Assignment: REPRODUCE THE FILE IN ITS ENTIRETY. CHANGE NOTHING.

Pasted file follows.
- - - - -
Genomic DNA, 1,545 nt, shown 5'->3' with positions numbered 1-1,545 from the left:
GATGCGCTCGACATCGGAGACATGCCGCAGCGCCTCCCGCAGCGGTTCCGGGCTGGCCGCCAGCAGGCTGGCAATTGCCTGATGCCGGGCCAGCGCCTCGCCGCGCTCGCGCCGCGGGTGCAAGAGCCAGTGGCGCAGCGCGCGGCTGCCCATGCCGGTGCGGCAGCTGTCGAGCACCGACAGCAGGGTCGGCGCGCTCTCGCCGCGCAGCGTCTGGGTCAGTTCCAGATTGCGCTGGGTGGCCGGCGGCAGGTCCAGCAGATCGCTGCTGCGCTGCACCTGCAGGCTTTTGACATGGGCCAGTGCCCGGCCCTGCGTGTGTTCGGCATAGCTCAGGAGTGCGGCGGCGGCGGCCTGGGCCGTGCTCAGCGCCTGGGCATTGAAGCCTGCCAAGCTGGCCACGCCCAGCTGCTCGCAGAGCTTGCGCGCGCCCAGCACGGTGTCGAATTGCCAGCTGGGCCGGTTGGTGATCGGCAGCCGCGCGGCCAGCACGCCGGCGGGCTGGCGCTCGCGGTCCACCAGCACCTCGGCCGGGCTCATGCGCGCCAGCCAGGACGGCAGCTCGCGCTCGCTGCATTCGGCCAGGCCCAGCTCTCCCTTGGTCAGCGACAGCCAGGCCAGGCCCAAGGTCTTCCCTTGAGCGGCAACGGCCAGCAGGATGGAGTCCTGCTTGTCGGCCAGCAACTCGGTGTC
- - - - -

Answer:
Genomic DNA, 1,545 nt, shown 5'->3' with positions numbered 1-1,545 from the left:
GATGCGCTCGACATCGGAGACATGCCGCAGCGCCTCCCGCAGCGGTTCCGGGCTGGCCGCCAGCAGGCTGGCAATTGCCTGATGCCGGGCCAGCGCCTCGCCGCGCTCGCGCCGCGGGTGCAAGAGCCAGTGGCGCAGCGCGCGGCTGCCCATGCCGGTGCGGCAGCTGTCGAGCACCGACAGCAGGGTCGGCGCGCTCTCGCCGCGCAGCGTCTGGGTCAGTTCCAGATTGCGCTGGGTGGCCGGCGGCAGGTCCAGCAGATCGCTGCTGCGCTGCACCTGCAGGCTTTTGACATGGGCCAGTGCCCGGCCCTGCGTGTGTTCGGCATAGCTCAGGAGTGCGGCGGCGGCGGCCTGGGCCGTGCTCAGCGCCTGGGCATTGAAGCCTGCCAAGCTGGCCACGCCCAGCTGCTCGCAGAGCTTGCGCGCGCCCAGCACGGTGTCGAATTGCCAGCTGGGCCGGTTGGTGATCGGCAGCCGCGCGGCCAGCACGCCGGCGGGCTGGCGCTCGCGGTCCACCAGCACCTCGGCCGGGCTCATGCGCGCCAGCCAGGACGGCAGCTCGCGCTCGCTGCATTCGGCCAGGCCCAGCTCTCCCTTGGTCAGCGACAGCCAGGCCAGGCCCAAGGTCTTCCCTTGAGCGGCAACGGCCAGCAGGATGGAGTCCTGCTTGTCGGCCAGCAACTCGGTGTC